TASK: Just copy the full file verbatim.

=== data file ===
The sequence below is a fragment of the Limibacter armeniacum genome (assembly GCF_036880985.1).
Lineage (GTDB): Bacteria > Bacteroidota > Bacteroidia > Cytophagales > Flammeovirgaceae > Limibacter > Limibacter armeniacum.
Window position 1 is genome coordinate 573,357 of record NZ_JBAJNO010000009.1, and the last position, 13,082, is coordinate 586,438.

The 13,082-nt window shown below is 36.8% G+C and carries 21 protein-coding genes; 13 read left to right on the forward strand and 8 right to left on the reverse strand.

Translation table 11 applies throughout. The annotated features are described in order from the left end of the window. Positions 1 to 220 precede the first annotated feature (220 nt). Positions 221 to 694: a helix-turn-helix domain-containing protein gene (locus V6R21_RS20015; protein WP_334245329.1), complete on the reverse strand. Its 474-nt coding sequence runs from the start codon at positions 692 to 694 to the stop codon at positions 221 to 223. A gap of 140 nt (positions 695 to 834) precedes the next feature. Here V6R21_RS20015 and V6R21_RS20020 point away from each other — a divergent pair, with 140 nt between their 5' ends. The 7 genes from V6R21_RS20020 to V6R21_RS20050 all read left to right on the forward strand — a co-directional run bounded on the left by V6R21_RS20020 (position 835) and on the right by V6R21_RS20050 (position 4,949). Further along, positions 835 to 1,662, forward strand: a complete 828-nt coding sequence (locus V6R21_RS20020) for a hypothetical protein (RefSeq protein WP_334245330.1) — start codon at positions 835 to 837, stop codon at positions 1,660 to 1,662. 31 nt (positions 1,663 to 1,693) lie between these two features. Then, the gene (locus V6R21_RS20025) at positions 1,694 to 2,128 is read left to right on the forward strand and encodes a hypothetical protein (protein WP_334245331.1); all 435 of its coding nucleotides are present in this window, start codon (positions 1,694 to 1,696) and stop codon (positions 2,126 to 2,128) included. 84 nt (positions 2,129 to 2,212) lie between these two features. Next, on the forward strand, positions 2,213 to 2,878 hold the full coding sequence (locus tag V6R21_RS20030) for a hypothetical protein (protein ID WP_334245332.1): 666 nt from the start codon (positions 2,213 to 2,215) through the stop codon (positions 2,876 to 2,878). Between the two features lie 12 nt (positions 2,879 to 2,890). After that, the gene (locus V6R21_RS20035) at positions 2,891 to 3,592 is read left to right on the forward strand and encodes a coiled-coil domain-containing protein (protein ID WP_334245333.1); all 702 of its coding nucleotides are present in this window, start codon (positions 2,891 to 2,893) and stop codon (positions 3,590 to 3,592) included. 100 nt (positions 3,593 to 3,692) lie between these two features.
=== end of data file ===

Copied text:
The sequence below is a fragment of the Limibacter armeniacum genome (assembly GCF_036880985.1).
Lineage (GTDB): Bacteria > Bacteroidota > Bacteroidia > Cytophagales > Flammeovirgaceae > Limibacter > Limibacter armeniacum.
Window position 1 is genome coordinate 573,357 of record NZ_JBAJNO010000009.1, and the last position, 13,082, is coordinate 586,438.

The 13,082-nt window shown below is 36.8% G+C and carries 21 protein-coding genes; 13 read left to right on the forward strand and 8 right to left on the reverse strand.

Translation table 11 applies throughout. The annotated features are described in order from the left end of the window. Positions 1 to 220 precede the first annotated feature (220 nt). Positions 221 to 694: a helix-turn-helix domain-containing protein gene (locus V6R21_RS20015; protein WP_334245329.1), complete on the reverse strand. Its 474-nt coding sequence runs from the start codon at positions 692 to 694 to the stop codon at positions 221 to 223. A gap of 140 nt (positions 695 to 834) precedes the next feature. Here V6R21_RS20015 and V6R21_RS20020 point away from each other — a divergent pair, with 140 nt between their 5' ends. The 7 genes from V6R21_RS20020 to V6R21_RS20050 all read left to right on the forward strand — a co-directional run bounded on the left by V6R21_RS20020 (position 835) and on the right by V6R21_RS20050 (position 4,949). Further along, positions 835 to 1,662, forward strand: a complete 828-nt coding sequence (locus V6R21_RS20020) for a hypothetical protein (RefSeq protein WP_334245330.1) — start codon at positions 835 to 837, stop codon at positions 1,660 to 1,662. 31 nt (positions 1,663 to 1,693) lie between these two features. Then, the gene (locus V6R21_RS20025) at positions 1,694 to 2,128 is read left to right on the forward strand and encodes a hypothetical protein (protein WP_334245331.1); all 435 of its coding nucleotides are present in this window, start codon (positions 1,694 to 1,696) and stop codon (positions 2,126 to 2,128) included. 84 nt (positions 2,129 to 2,212) lie between these two features. Next, on the forward strand, positions 2,213 to 2,878 hold the full coding sequence (locus tag V6R21_RS20030) for a hypothetical protein (protein ID WP_334245332.1): 666 nt from the start codon (positions 2,213 to 2,215) through the stop codon (positions 2,876 to 2,878). Between the two features lie 12 nt (positions 2,879 to 2,890). After that, the gene (locus V6R21_RS20035) at positions 2,891 to 3,592 is read left to right on the forward strand and encodes a coiled-coil domain-containing protein (protein ID WP_334245333.1); all 702 of its coding nucleotides are present in this window, start codon (positions 2,891 to 2,893) and stop codon (positions 3,590 to 3,592) included. 100 nt (positions 3,593 to 3,692) lie between these two features.